Fresh Cup Magazine; Roasters
Realm, August 2004
Taking Back the Can
By Trish R. Skeie
It's strange how, with
a change of scenery, the average becomes exciting. Just back from
two coffee-saturated weeks in Northern Italy, the World Barista
Championships, the breathtaking views of Venice, all of that amazing
gelato, and my memory keeps coming to rest on one thing: touring
the illycaffe canning and packaging facility. It may not have been
Italy's most romantic or popular tourist attraction, but I loved
every second of it. Roughly twice the size of its roasting plant,
illycaffe's packaging facility houses an impressive array of rollercoaster-like
conveyers, state of the art vacuum packers, inert gas flushers,
patented canisters in every shape and size, and large capacity weigh/fillers
that feed into clean, sleek steel cans. All of this humming and
buzzing, clanking and churning away as I weaved my way through what
seemed like endless permutations of the illycaffe coffee can.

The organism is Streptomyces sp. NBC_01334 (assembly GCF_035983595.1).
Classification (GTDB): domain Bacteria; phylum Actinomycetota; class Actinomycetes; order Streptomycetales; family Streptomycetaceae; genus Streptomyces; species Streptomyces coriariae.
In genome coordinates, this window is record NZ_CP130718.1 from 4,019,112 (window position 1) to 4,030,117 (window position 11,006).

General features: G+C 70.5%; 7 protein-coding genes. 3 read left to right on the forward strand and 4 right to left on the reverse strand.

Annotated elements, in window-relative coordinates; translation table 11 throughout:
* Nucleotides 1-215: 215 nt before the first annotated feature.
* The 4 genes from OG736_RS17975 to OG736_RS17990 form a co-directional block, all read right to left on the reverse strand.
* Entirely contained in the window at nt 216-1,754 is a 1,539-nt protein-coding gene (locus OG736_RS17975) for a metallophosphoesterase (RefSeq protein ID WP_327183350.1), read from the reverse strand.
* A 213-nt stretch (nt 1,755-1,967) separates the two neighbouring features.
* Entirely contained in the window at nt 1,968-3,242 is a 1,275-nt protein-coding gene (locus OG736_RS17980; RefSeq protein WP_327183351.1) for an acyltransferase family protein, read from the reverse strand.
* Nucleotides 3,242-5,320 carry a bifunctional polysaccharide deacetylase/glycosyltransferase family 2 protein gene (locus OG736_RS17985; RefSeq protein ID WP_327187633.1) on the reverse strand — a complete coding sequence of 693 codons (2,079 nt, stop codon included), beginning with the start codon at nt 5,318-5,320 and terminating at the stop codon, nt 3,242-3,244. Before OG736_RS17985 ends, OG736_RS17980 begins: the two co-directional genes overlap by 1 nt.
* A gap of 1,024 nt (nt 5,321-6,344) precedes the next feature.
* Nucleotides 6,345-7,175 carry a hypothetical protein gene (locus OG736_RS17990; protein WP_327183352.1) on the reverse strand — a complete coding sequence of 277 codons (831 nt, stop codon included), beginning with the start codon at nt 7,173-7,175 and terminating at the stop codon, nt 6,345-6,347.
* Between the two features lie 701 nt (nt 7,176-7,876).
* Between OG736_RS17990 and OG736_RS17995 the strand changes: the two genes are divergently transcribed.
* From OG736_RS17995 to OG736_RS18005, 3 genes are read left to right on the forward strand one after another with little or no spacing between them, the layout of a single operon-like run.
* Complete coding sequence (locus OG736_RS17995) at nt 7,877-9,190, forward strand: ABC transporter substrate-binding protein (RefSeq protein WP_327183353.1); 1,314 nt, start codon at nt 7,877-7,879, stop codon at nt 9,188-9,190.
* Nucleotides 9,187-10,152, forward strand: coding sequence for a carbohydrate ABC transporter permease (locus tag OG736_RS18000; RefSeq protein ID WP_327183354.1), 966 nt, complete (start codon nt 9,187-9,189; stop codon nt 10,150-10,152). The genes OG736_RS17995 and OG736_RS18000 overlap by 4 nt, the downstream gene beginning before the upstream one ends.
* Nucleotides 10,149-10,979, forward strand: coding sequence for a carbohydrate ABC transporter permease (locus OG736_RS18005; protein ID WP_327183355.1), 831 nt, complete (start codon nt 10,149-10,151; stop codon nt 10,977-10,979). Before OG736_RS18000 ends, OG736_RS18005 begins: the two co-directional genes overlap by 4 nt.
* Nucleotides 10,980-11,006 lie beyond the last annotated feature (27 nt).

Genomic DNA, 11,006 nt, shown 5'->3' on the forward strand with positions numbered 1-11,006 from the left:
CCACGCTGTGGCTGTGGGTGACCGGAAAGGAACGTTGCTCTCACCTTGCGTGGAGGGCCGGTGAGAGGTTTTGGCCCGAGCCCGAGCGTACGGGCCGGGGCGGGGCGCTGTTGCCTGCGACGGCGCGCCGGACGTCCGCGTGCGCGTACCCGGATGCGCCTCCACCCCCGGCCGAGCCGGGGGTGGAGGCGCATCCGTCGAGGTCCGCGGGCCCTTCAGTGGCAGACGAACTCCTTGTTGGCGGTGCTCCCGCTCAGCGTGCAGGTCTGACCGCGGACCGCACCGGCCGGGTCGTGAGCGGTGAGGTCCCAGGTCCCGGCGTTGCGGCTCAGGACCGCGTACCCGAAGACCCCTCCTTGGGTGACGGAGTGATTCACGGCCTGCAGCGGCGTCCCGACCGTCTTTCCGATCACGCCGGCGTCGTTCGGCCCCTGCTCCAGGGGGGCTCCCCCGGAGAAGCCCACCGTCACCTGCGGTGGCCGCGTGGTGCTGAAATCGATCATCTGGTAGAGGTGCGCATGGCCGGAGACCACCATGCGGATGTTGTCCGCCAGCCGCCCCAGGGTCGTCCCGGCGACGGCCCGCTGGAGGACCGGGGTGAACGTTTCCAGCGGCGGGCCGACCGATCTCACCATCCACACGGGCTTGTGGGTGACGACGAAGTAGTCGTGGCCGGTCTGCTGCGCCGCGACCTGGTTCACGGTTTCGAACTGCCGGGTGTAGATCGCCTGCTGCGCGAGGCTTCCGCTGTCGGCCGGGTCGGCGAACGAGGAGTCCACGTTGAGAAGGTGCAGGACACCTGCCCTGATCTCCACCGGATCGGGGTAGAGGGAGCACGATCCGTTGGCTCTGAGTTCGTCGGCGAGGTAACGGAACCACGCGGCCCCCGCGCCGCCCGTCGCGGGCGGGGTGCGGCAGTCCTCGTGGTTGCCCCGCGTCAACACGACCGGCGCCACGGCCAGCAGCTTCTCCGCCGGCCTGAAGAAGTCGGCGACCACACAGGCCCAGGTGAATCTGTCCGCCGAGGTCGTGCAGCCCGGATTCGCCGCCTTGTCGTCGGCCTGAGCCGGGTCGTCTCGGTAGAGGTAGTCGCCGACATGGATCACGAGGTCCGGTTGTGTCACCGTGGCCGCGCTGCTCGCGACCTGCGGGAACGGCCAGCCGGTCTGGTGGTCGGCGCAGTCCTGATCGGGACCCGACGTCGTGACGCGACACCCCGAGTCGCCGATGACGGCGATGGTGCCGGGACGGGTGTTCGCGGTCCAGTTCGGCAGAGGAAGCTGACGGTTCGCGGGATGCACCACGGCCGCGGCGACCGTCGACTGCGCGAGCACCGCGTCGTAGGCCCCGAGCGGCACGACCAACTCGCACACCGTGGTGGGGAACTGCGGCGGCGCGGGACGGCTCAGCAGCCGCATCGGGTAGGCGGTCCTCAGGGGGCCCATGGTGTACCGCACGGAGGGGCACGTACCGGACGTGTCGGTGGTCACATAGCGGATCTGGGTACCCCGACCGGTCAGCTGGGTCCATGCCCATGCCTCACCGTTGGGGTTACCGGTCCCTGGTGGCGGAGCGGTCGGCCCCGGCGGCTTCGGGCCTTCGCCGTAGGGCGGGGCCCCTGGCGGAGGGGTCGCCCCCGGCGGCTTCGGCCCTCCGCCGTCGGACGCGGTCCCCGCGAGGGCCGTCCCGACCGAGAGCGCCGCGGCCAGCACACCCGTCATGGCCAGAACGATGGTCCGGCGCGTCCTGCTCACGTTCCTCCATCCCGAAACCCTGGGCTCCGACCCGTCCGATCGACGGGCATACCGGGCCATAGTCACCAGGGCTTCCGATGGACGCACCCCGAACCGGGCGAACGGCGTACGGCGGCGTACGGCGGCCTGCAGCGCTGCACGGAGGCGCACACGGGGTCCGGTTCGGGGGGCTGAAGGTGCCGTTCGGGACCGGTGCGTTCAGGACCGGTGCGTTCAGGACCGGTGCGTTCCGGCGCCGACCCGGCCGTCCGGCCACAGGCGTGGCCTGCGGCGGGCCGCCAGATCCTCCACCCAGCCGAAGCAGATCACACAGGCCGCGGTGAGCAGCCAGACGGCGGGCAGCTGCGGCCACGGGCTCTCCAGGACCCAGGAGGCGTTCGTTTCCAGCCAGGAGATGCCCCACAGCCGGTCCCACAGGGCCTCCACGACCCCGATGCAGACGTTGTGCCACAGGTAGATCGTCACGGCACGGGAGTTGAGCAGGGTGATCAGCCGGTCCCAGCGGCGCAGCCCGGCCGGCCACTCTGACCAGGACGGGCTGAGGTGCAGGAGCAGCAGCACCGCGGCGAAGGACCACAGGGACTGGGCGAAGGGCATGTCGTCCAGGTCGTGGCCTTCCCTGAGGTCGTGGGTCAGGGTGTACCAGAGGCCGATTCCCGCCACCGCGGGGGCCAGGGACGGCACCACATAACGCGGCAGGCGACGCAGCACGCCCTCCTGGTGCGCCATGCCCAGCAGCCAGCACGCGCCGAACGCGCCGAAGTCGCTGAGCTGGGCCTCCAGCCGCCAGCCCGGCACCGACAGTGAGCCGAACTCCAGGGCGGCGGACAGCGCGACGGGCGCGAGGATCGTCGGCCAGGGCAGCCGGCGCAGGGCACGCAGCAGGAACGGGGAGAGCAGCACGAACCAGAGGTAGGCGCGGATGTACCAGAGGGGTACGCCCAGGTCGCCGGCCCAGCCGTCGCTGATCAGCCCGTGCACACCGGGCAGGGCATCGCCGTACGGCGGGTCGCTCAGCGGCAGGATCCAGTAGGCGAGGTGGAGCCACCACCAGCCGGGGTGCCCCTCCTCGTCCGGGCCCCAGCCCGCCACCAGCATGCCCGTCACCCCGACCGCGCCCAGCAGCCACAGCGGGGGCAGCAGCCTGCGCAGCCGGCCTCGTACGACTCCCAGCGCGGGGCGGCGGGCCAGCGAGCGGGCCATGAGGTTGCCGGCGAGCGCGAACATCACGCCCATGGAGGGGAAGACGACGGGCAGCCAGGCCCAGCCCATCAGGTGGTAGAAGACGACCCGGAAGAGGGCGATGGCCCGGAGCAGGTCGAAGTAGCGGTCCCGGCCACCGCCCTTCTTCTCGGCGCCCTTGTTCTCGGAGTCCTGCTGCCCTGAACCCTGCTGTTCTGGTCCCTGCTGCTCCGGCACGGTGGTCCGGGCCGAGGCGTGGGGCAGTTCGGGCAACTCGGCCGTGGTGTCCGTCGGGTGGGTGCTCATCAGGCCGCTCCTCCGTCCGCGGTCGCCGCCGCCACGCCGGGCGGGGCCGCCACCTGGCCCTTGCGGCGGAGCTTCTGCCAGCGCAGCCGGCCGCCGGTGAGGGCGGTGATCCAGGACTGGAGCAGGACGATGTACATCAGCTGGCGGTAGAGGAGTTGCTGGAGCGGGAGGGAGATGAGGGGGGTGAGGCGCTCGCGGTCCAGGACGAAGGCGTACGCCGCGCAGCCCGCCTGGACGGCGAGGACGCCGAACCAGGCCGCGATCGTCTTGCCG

The can is such a pedestrian
package for fine coffee, and yet I felt like I had a backstage pass
to illy's success. What was it that has so convinced the specialty
coffee business that bulk bins and craft paper bags are the best
ways to present our product? Could it be that we remember all too
horribly our father's idea of "good" coffee? He would
crank open a can of pre-ground, low-quality sawdust and brew up
insipid stuff we wouldn't—by any stretch—classify as
coffee. Perhaps we have collectively condemned-by-association any
coffee packed in a can. But besides the Italian set, there are some
of us (large and small) out to set the record straight.
A few years ago, during my time at a boutique retail/roastery, I
managed to forge a lasting friendship with the roastmaster at a
large, established commercial coffee company in my area. We met
at an industry event where we instantly became interested in one
another's operations. We had many conversations about cupping for
nuance, the definition of specialty and processing as it related
to our respective businesses. This is actually where I first became
a can convert. She managed to convince me, that if I were truly
to walk my talk about quality, I had to pay more attention to the